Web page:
This plot shows results from Cassini's ion neutral mass spectrometer and cosmic dust analyzer, obtained during the spacecraft's close approach to Enceladus on July 14, 2005.
Within a minute of that closest approach, the two instruments detected material coming from the surface of the moon. The ion neutral mass spectrometer measured a large peak in the abundance of water vapor at approximately 35 seconds before closest approach to Enceladus, as it flew over the south polar region at an altitude of 270 kilometers (168 miles).
The high rate detector of the cosmic dust analyzer observed a peak in the number of fine, powder-sized icy particles coming from the surface approximately a minute before reaching closest approach, at an altitude of 460 kilometers (286 miles).
The character of these detections is very similar to the venting of vapor and fine, icy particles from the surfaces of comets when they are warmed as they near the Sun. On Enceladus however, it is believed that internal heat, possibly from tidal forces, is responsible for the activity. The close but different occurrences of the two detections are yielding important clues to the location of the vents and even the venting process.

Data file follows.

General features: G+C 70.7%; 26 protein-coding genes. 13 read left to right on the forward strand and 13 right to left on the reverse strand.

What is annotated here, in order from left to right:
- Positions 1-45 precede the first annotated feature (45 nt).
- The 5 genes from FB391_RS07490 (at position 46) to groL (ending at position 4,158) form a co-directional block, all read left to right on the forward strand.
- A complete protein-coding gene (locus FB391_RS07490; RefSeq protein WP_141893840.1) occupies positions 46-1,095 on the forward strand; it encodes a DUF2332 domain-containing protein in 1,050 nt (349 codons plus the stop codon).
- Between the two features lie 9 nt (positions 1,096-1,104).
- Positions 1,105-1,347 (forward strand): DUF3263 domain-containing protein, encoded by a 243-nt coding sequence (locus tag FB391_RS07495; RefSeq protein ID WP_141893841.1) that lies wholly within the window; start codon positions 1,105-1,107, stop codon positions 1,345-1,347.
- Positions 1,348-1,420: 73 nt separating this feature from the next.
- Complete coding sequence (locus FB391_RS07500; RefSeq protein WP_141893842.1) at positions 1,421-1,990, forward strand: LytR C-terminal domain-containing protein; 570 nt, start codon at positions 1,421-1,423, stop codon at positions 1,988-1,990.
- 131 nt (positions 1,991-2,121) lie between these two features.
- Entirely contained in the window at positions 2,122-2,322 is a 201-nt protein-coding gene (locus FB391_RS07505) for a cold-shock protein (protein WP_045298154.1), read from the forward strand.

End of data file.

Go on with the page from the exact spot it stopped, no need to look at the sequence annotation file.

The Cassini-Huygens mission is a cooperative project of NASA, the European Space Agency and the Italian Space Agency. The Jet Propulsion Laboratory, a division of the California Institute of Technology in Pasadena, manages the mission for NASA's Science Mission Directorate, Washington, D.C. The Cassini orbiter was designed, developed and assembled at JPL. The ion and neutral mass spectrometer team is based at University of Michigan, Ann Arbor. The cosmic dust analyzer is operated by scientists at the Max Planck Institute in Heidelberg, Germany.
For more information about the Cassini-Huygens mission visit http://saturn.jpl.nasa.gov .
Credit: NASA/JPL/University of Michigan/Max Planck Institute